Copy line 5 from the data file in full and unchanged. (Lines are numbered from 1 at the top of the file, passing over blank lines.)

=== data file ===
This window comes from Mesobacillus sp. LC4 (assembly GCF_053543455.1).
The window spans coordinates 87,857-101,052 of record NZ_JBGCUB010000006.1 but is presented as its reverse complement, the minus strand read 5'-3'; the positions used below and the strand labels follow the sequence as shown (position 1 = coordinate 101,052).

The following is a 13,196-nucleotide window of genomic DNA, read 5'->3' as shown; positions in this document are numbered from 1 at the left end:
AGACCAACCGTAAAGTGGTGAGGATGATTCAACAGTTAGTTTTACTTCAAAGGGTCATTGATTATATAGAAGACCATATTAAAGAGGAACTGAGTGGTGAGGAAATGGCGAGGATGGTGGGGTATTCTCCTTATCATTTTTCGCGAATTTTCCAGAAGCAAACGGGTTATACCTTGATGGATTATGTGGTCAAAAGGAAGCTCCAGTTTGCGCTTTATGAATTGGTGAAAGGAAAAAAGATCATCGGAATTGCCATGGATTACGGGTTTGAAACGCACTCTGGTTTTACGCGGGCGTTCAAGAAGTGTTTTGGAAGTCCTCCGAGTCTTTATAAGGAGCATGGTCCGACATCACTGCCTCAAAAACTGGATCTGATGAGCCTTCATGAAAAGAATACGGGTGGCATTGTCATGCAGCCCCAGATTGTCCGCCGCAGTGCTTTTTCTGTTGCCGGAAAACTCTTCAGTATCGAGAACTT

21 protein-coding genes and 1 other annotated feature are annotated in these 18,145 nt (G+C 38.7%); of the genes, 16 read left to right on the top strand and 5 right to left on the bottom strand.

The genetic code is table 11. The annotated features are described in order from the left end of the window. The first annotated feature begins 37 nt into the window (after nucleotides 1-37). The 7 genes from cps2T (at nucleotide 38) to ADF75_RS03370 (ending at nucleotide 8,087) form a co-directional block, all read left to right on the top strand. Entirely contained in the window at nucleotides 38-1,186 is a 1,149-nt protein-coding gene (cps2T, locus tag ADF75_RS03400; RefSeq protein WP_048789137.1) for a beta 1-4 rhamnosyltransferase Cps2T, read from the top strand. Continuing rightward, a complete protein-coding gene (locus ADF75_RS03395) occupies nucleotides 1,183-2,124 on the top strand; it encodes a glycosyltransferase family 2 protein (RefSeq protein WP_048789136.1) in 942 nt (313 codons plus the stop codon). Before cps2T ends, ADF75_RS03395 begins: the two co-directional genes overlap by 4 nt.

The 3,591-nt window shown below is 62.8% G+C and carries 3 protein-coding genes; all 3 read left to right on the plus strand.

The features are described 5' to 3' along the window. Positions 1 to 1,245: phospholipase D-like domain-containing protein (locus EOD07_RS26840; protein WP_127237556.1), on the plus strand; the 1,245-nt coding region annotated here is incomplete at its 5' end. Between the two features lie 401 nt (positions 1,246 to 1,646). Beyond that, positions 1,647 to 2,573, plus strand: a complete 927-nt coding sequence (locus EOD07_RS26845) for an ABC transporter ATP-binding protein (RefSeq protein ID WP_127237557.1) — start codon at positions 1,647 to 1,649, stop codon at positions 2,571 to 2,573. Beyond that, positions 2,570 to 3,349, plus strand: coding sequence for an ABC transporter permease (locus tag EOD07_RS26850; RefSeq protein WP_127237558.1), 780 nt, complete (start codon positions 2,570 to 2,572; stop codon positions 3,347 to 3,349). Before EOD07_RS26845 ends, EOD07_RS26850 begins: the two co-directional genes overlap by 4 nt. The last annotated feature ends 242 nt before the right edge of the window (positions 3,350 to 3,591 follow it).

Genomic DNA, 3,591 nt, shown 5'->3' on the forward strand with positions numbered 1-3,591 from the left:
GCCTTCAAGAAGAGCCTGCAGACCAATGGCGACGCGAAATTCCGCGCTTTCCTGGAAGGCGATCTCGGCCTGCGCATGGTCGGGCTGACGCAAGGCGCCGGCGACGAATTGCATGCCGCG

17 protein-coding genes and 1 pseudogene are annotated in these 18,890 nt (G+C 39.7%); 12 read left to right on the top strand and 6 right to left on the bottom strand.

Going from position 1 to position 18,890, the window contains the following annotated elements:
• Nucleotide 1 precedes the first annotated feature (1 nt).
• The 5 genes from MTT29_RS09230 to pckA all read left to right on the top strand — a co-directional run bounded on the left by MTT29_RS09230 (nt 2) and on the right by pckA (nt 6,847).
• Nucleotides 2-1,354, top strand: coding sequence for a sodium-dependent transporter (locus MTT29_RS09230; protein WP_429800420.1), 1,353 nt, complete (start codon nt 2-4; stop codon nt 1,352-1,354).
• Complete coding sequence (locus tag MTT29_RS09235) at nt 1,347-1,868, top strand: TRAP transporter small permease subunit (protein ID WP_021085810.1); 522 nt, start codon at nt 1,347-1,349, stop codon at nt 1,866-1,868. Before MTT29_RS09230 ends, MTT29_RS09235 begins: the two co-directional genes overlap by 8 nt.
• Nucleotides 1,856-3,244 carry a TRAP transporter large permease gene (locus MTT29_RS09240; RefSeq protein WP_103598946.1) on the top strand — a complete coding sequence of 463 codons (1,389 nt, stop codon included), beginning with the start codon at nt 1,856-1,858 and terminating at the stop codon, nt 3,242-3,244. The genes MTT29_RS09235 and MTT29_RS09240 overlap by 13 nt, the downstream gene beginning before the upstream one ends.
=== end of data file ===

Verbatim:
21 protein-coding genes and 1 other annotated feature are annotated in these 18,145 nt (G+C 38.7%); of the genes, 16 read left to right on the top strand and 5 right to left on the bottom strand.